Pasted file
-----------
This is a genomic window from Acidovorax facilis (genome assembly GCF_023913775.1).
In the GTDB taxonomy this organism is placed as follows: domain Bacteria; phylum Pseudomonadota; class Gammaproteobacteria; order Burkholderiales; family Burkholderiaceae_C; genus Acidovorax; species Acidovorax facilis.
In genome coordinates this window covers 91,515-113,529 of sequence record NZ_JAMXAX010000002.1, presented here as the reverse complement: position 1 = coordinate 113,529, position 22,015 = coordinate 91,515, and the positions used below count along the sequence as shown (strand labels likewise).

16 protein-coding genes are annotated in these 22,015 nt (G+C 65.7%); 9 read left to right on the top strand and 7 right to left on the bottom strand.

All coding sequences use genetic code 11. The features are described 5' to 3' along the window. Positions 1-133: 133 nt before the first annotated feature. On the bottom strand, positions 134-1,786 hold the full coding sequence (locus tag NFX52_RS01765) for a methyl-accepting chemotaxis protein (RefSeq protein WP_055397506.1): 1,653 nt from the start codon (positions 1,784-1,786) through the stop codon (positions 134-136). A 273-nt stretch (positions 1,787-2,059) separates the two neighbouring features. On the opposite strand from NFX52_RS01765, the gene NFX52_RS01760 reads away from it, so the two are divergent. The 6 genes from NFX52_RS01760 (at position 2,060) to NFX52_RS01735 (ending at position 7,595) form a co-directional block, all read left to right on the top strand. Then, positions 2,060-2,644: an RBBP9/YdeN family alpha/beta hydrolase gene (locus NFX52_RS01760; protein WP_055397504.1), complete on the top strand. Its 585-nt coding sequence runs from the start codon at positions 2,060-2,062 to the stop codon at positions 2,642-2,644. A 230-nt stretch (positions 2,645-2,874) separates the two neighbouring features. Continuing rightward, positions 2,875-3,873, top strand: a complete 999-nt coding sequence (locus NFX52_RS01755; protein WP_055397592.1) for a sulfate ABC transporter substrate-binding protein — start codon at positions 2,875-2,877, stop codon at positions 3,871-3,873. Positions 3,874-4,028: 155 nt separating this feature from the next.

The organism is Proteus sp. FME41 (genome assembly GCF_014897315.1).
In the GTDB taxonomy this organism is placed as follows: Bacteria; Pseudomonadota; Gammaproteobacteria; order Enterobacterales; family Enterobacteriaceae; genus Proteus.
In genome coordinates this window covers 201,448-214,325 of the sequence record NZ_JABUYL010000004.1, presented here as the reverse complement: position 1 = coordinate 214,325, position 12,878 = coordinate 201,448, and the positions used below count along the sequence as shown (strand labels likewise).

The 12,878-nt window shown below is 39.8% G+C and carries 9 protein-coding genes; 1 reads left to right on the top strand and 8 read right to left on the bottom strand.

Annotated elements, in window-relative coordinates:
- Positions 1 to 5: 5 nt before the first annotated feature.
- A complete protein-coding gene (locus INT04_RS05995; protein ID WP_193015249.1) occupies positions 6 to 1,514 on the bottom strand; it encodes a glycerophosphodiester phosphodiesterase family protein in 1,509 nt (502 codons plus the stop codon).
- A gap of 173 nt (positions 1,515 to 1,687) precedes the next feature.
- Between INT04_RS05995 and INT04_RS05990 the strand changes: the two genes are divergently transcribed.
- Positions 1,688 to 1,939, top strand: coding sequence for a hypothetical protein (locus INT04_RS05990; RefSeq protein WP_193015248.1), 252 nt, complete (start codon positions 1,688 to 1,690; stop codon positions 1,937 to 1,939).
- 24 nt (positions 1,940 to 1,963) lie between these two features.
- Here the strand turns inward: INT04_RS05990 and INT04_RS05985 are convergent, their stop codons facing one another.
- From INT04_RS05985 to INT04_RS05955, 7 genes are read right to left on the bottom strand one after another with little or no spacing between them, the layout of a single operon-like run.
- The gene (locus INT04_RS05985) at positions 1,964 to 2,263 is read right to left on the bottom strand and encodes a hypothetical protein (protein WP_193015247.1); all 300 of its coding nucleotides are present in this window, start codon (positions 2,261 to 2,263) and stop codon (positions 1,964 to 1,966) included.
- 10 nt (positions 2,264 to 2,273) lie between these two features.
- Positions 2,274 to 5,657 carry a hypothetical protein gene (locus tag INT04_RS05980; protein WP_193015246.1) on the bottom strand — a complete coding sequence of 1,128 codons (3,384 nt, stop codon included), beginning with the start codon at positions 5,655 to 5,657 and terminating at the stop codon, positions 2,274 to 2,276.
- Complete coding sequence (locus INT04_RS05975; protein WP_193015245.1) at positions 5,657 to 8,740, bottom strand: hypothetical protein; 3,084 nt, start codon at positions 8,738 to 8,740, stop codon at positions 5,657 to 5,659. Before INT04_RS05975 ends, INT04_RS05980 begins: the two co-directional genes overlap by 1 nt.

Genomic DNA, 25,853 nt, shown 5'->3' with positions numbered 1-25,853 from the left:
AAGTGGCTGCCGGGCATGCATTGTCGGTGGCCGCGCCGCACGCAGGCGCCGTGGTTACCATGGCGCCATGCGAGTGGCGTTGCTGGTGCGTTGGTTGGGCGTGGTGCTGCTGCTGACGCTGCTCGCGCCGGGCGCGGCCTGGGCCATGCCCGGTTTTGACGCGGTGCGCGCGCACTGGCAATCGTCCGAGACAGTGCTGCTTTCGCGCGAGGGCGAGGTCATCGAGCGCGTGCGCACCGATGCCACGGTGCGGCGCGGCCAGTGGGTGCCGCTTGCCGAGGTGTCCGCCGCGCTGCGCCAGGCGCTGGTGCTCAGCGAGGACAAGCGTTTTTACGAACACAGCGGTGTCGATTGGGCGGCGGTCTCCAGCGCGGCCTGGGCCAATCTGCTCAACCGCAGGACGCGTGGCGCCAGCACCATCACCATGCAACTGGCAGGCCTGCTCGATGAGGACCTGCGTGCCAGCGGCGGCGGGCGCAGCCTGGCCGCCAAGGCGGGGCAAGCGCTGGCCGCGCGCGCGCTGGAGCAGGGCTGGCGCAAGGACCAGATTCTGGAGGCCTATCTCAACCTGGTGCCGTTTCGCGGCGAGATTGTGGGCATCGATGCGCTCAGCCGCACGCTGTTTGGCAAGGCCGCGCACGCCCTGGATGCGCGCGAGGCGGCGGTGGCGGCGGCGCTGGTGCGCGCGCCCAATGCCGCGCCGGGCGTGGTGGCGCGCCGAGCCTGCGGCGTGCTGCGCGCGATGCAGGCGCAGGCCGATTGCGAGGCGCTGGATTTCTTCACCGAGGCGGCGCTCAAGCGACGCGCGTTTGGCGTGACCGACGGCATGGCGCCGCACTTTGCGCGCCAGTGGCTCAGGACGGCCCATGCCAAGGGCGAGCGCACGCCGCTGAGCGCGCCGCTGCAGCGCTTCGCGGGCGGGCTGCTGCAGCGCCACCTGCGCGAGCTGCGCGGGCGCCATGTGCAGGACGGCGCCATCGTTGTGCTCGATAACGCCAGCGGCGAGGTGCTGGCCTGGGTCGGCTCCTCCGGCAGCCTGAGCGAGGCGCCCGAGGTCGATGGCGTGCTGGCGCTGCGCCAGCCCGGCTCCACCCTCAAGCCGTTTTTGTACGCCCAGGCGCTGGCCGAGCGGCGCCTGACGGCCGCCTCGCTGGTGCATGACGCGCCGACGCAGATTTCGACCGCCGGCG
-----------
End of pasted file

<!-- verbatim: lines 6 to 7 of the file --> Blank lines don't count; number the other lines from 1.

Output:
The organism is Proteus sp. FME41 (genome assembly GCF_014897315.1).
In the GTDB taxonomy this organism is placed as follows: Bacteria; Pseudomonadota; Gammaproteobacteria; order Enterobacterales; family Enterobacteriaceae; genus Proteus.